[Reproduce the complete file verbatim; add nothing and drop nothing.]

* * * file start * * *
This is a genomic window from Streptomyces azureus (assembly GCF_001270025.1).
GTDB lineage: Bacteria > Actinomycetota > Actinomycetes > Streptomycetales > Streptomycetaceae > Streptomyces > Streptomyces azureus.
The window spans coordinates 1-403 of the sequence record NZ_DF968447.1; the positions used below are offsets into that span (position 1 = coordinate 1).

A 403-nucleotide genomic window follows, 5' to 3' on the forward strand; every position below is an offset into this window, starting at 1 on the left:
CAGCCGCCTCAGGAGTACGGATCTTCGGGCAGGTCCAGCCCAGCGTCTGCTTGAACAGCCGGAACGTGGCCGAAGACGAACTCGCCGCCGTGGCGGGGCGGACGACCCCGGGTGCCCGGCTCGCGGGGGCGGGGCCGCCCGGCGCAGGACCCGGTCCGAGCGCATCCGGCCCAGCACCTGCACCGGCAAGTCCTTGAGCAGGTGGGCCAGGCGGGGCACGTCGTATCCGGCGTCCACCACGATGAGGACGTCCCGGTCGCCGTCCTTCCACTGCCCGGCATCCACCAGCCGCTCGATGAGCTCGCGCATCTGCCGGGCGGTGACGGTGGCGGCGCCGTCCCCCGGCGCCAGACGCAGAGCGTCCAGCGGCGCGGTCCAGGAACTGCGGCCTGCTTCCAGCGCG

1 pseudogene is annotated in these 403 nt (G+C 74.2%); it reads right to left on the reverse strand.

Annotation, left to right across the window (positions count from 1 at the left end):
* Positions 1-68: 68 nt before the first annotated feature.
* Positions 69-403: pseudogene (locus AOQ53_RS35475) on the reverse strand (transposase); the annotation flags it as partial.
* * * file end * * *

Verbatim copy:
This is a genomic window from Streptomyces azureus (assembly GCF_001270025.1).
GTDB lineage: Bacteria > Actinomycetota > Actinomycetes > Streptomycetales > Streptomycetaceae > Streptomyces > Streptomyces azureus.
The window spans coordinates 1-403 of the sequence record NZ_DF968447.1; the positions used below are offsets into that span (position 1 = coordinate 1).

A 403-nucleotide genomic window follows, 5' to 3' on the forward strand; every position below is an offset into this window, starting at 1 on the left:
CAGCCGCCTCAGGAGTACGGATCTTCGGGCAGGTCCAGCCCAGCGTCTGCTTGAACAGCCGGAACGTGGCCGAAGACGAACTCGCCGCCGTGGCGGGGCGGACGACCCCGGGTGCCCGGCTCGCGGGGGCGGGGCCGCCCGGCGCAGGACCCGGTCCGAGCGCATCCGGCCCAGCACCTGCACCGGCAAGTCCTTGAGCAGGTGGGCCAGGCGGGGCACGTCGTATCCGGCGTCCACCACGATGAGGACGTCCCGGTCGCCGTCCTTCCACTGCCCGGCATCCACCAGCCGCTCGATGAGCTCGCGCATCTGCCGGGCGGTGACGGTGGCGGCGCCGTCCCCCGGCGCCAGACGCAGAGCGTCCAGCGGCGCGGTCCAGGAACTGCGGCCTGCTTCCAGCGCG

1 pseudogene is annotated in these 403 nt (G+C 74.2%); it reads right to left on the reverse strand.

Annotation, left to right across the window (positions count from 1 at the left end):
* Positions 1-68: 68 nt before the first annotated feature.
* Positions 69-403: pseudogene (locus AOQ53_RS35475) on the reverse strand (transposase); the annotation flags it as partial.